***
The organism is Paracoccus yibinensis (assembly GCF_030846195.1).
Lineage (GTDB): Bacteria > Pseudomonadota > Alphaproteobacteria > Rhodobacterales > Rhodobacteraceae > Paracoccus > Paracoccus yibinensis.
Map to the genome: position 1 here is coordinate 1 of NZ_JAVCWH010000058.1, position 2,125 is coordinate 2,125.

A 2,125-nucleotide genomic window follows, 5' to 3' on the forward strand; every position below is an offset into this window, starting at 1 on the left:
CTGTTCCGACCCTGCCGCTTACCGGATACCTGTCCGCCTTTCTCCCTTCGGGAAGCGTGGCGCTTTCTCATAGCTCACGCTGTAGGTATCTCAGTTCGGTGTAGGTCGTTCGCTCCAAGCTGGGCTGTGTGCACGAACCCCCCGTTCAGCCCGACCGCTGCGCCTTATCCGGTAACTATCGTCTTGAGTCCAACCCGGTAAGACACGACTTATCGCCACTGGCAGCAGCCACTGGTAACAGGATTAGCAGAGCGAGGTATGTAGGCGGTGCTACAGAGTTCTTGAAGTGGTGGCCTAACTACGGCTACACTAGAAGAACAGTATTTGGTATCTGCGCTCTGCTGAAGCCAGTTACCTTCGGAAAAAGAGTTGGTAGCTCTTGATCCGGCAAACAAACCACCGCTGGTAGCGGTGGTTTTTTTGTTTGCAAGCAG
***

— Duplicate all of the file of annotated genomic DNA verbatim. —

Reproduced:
The organism is Paracoccus yibinensis (assembly GCF_030846195.1).
Lineage (GTDB): Bacteria > Pseudomonadota > Alphaproteobacteria > Rhodobacterales > Rhodobacteraceae > Paracoccus > Paracoccus yibinensis.
Map to the genome: position 1 here is coordinate 1 of NZ_JAVCWH010000058.1, position 2,125 is coordinate 2,125.

A 2,125-nucleotide genomic window follows, 5' to 3' on the forward strand; every position below is an offset into this window, starting at 1 on the left:
CTGTTCCGACCCTGCCGCTTACCGGATACCTGTCCGCCTTTCTCCCTTCGGGAAGCGTGGCGCTTTCTCATAGCTCACGCTGTAGGTATCTCAGTTCGGTGTAGGTCGTTCGCTCCAAGCTGGGCTGTGTGCACGAACCCCCCGTTCAGCCCGACCGCTGCGCCTTATCCGGTAACTATCGTCTTGAGTCCAACCCGGTAAGACACGACTTATCGCCACTGGCAGCAGCCACTGGTAACAGGATTAGCAGAGCGAGGTATGTAGGCGGTGCTACAGAGTTCTTGAAGTGGTGGCCTAACTACGGCTACACTAGAAGAACAGTATTTGGTATCTGCGCTCTGCTGAAGCCAGTTACCTTCGGAAAAAGAGTTGGTAGCTCTTGATCCGGCAAACAAACCACCGCTGGTAGCGGTGGTTTTTTTGTTTGCAAGCAG